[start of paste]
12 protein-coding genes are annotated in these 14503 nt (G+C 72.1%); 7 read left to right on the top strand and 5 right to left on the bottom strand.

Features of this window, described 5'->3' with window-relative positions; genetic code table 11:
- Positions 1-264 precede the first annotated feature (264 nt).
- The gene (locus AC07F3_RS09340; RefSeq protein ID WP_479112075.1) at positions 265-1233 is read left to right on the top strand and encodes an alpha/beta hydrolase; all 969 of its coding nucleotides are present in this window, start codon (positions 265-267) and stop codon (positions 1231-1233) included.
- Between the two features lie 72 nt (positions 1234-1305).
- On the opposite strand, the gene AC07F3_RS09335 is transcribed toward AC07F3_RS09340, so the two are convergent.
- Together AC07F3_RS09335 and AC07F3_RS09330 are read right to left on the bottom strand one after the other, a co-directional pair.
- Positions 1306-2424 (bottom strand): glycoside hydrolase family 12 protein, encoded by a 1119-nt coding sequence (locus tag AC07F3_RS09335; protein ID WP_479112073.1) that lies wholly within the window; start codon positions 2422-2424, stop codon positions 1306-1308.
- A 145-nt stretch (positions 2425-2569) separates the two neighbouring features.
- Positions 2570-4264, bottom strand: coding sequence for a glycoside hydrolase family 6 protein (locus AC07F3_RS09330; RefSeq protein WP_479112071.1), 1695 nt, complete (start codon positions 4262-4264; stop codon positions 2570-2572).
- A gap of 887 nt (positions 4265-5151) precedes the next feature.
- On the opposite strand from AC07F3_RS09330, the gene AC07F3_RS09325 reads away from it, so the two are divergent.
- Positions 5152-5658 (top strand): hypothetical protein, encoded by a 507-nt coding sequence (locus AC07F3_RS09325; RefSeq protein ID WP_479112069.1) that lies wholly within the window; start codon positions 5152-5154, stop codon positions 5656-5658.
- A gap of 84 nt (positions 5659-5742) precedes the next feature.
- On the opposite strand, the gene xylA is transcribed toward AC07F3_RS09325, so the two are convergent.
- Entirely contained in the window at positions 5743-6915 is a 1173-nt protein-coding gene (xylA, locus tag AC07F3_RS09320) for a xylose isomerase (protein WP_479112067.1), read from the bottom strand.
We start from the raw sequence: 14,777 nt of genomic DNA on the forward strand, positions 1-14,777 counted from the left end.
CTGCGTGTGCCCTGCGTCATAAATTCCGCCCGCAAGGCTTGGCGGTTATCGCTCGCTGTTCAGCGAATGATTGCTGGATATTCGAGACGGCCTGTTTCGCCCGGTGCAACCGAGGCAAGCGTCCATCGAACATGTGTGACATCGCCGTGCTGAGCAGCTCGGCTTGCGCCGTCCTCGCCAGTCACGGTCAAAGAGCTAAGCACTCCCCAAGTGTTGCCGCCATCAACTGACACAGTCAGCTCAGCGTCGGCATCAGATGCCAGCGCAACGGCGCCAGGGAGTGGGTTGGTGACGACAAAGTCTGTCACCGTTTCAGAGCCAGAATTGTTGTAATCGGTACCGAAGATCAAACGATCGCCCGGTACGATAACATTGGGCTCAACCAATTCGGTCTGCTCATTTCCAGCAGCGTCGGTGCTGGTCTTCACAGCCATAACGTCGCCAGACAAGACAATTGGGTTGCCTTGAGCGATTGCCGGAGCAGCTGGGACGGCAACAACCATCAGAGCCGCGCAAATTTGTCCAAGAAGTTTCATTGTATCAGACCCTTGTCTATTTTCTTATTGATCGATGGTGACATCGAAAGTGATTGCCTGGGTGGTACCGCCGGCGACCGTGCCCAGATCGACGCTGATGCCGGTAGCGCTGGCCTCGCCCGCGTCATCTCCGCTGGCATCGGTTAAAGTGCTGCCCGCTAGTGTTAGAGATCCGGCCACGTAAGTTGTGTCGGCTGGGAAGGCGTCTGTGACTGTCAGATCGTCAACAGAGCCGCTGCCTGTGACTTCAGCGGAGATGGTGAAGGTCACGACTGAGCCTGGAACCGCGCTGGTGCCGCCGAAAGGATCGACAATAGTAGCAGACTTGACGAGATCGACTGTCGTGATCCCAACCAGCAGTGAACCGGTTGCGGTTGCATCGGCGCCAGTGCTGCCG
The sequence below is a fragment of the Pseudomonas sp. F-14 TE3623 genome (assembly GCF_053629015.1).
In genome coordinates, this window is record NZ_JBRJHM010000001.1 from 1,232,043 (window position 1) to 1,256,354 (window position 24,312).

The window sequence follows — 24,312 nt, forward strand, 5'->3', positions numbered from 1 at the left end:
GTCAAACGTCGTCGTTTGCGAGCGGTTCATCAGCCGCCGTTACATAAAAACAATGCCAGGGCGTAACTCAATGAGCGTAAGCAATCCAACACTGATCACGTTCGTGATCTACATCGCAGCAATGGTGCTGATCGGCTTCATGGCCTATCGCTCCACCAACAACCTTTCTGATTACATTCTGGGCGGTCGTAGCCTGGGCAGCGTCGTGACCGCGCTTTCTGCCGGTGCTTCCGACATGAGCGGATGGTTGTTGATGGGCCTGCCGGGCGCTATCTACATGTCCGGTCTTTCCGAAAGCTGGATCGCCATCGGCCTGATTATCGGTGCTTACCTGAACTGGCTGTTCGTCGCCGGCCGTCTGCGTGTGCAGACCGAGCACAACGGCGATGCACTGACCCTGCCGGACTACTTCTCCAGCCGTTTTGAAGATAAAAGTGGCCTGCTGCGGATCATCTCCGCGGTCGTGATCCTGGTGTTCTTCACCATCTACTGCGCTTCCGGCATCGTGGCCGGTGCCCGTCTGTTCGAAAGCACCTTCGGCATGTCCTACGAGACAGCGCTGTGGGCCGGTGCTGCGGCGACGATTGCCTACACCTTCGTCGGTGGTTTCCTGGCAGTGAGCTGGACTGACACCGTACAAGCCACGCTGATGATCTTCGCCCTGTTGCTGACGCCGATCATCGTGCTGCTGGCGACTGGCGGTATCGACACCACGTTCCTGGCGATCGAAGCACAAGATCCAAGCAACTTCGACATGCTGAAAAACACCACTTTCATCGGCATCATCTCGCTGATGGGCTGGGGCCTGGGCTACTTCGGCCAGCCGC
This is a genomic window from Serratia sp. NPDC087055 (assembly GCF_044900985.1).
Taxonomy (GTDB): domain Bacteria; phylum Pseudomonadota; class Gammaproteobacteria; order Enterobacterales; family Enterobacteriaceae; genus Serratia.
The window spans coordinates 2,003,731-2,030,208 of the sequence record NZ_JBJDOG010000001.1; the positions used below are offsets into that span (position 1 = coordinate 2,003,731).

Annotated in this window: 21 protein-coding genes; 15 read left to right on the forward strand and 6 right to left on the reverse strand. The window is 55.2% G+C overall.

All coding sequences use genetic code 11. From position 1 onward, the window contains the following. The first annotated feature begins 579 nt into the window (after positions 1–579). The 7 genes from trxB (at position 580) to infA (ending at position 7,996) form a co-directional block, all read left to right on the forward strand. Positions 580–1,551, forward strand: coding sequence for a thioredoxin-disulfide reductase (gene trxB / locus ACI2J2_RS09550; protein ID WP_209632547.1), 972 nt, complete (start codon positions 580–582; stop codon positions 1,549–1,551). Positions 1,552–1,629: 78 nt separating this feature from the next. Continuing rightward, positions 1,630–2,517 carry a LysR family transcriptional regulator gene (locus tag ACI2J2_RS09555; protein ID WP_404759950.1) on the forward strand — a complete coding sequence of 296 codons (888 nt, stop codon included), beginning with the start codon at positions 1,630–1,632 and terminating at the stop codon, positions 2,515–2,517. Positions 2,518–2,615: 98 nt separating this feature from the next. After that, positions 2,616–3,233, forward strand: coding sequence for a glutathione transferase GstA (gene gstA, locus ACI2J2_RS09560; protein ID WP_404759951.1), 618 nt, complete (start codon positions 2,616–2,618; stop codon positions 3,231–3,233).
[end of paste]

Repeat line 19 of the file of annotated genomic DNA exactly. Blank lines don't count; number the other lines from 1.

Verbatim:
The sequence below is a fragment of the Pseudomonas sp. F-14 TE3623 genome (assembly GCF_053629015.1).